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12-07-2010 01:47 AM
I grabbed a CP1025nw to use for some quick prints today, and after installing the driver for it, the fans suddenly are coming on a lot more than usual on both my laptops. Turns out there's a process called "HP Device Monitor" that spikes to between 3% and 11% of the CPU every two seconds.
Why is it even there? I shouldn't need any HP software running, just the print driver.
I tried killing it but it came right back.
Any way to disable this?
12-21-2010 01:34 PM
I talked to Customer Support. The process runs to monitor all devices and the only way to disable it is to uninstall the HP software. I dropped the CPU usage from 28% to less than 5% by disconnecting the USB and running only wireless. My model printer is 8500A. I hope this helps.
03-06-2011 03:47 PM - edited 03-06-2011 03:48 PM
Similar experience. 8500A here too (amazing printer btw). HP Device Monitor runs in the background eating 1-2% all the time. Agreed, this isn't much, but on a laptop, this often makes the difference between starting the fan or not.
HP: There is no reason whatsoever to take even 0.5% cpu when idling. If you need to monitor connections, wait on device or socket events, these take 0% CPU. The device monitor is definitely "polling" for something. When I'm away from the printer, my laptop ends up having reduced battery time for no good reason. Of of 93 processes running on my computer right now, over 80 of them manage to be at 0%, I'm sure HP Device Monitor could be one of them with a little effort...
03-12-2011 06:01 AM
I have the 8500A Plus, the device monitor on my mac seems full of memory leaks, I found it running at 586 MB RAM this morning which is an outragous amount of RAM for a service to be using HP needs to sort this out quick.
03-12-2011 06:18 AM
Just for the rest of you, I found a way to stop it running. Only do this if you know what your doing.
the app is located in /Library/Printers/hp/hpio/ (thats library in the root on the HDD not under user)
Create a folder called Moved, drag the two files into the folder and kill the process. This time it won't restart as it can't find it. Don't delete the files just in case. So far it seems everything runs just fine without it so I'm leaving it this way!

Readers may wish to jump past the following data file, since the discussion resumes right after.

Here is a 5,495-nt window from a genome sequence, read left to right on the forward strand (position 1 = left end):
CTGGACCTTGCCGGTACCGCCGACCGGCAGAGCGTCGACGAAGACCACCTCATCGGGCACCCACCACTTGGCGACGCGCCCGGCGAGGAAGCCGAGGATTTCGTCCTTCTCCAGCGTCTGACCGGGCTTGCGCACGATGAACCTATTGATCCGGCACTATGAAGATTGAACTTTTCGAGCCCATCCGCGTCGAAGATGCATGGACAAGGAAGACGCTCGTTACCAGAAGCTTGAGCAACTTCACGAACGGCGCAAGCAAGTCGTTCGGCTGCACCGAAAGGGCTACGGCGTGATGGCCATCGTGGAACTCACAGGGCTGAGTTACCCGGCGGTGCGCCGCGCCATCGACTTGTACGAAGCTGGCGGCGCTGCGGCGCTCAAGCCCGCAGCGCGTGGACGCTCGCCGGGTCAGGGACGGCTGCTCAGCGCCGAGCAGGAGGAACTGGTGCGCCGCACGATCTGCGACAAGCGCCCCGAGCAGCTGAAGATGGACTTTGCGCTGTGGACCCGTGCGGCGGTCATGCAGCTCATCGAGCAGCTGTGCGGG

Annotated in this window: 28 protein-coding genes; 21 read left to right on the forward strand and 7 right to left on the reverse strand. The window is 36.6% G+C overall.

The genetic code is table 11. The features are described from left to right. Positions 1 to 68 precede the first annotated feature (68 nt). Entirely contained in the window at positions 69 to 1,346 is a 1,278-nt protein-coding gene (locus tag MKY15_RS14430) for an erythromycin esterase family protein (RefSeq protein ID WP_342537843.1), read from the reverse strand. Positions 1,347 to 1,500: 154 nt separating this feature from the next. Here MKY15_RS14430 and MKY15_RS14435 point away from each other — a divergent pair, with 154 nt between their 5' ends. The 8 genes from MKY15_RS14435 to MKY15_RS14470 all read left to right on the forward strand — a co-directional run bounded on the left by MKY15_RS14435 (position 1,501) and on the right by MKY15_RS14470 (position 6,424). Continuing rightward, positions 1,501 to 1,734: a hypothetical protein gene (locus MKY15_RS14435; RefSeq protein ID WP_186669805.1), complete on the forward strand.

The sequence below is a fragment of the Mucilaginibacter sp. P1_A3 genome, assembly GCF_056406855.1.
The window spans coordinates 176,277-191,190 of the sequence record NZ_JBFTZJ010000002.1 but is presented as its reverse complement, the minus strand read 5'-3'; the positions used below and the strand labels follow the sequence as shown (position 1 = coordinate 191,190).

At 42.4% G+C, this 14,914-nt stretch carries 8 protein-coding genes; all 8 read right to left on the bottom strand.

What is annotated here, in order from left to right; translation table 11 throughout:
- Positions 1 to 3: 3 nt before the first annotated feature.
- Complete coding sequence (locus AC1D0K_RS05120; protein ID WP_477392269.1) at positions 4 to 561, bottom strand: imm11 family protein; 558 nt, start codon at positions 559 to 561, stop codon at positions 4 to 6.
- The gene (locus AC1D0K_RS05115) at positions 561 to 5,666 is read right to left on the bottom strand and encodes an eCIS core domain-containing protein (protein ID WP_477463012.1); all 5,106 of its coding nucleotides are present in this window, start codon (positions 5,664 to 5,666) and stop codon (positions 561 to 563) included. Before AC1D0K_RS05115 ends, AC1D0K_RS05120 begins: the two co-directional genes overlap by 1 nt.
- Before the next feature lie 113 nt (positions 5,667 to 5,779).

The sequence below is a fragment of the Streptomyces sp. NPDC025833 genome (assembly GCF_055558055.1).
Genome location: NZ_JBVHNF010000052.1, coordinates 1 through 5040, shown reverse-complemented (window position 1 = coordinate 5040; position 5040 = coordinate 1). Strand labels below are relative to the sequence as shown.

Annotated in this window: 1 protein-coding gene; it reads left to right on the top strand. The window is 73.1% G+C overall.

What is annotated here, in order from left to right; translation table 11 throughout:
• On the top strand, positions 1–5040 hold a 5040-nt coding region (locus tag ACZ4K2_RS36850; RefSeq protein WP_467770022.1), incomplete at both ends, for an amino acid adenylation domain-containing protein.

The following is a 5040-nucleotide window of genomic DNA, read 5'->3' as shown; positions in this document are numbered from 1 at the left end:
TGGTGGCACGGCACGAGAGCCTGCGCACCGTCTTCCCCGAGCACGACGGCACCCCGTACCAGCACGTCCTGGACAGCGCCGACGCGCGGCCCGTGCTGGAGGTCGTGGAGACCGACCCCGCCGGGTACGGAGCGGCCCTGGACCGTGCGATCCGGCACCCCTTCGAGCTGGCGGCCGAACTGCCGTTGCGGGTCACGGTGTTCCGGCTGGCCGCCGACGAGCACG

03-13-2011 04:58 AM
Same on my Mac: the hp device monitor tooks 33% of both CPU cores when connect via USB. After disconnecting the USB cable the CPU usage drops to 0% for the hp device monitor.
If you want to disable the automatic startup, use the freeware "Lingon" to Disable the daemon. That is the easiest way, to enable and disable background processes you can't find in the system preferences/user.
HP: this bug should be corrected very soon!
04-01-2011 06:01 PM
I agree that this needs to be fixed. Not only does it run continuously sucking up CPU cycles, but it will occasionally spin out of control to the point where it's using well over 100% CPU (according to activity monitor) and my computer (macbook pro) becomes effectively unusable (requiring a reboot). This typically happens after the computer has been sitting idle for hours. I'm at the point where if I could uninstall the software and return the computer to the store I bought it from, I would. Unfortunately it's a couple months too late for that.
04-06-2011 06:42 AM
I've disabled the HP Device Monitor a few weeks ago and everything has been working smooth since then. I'm guessing the daemon is used to discover new HP devices... So until it's fixed, here's how I disabled it:
In /Library/LaunchAgents, you'll find a file called com.hp.devicemonitor.plist
When your mac boots, there's a background process called launchd that reads these plist files and starts whatever needs to be started.
Simply move the file to /Library/LaunchAgents_Disabled (create the folder)
That way, it won't be launched and it can be moved back if it causes trouble for you...
05-03-2011 12:49 PM
This HP Device Monitor clearly has a very serious memory leak.
It's also easy to disable without installing all of the HP software, as somone posted above
The phone tech support people are very nice and try to be helpful, but they are really only useful when it comes to simple problems... ie., "Where is my USB port?" or "How do I turn it on?".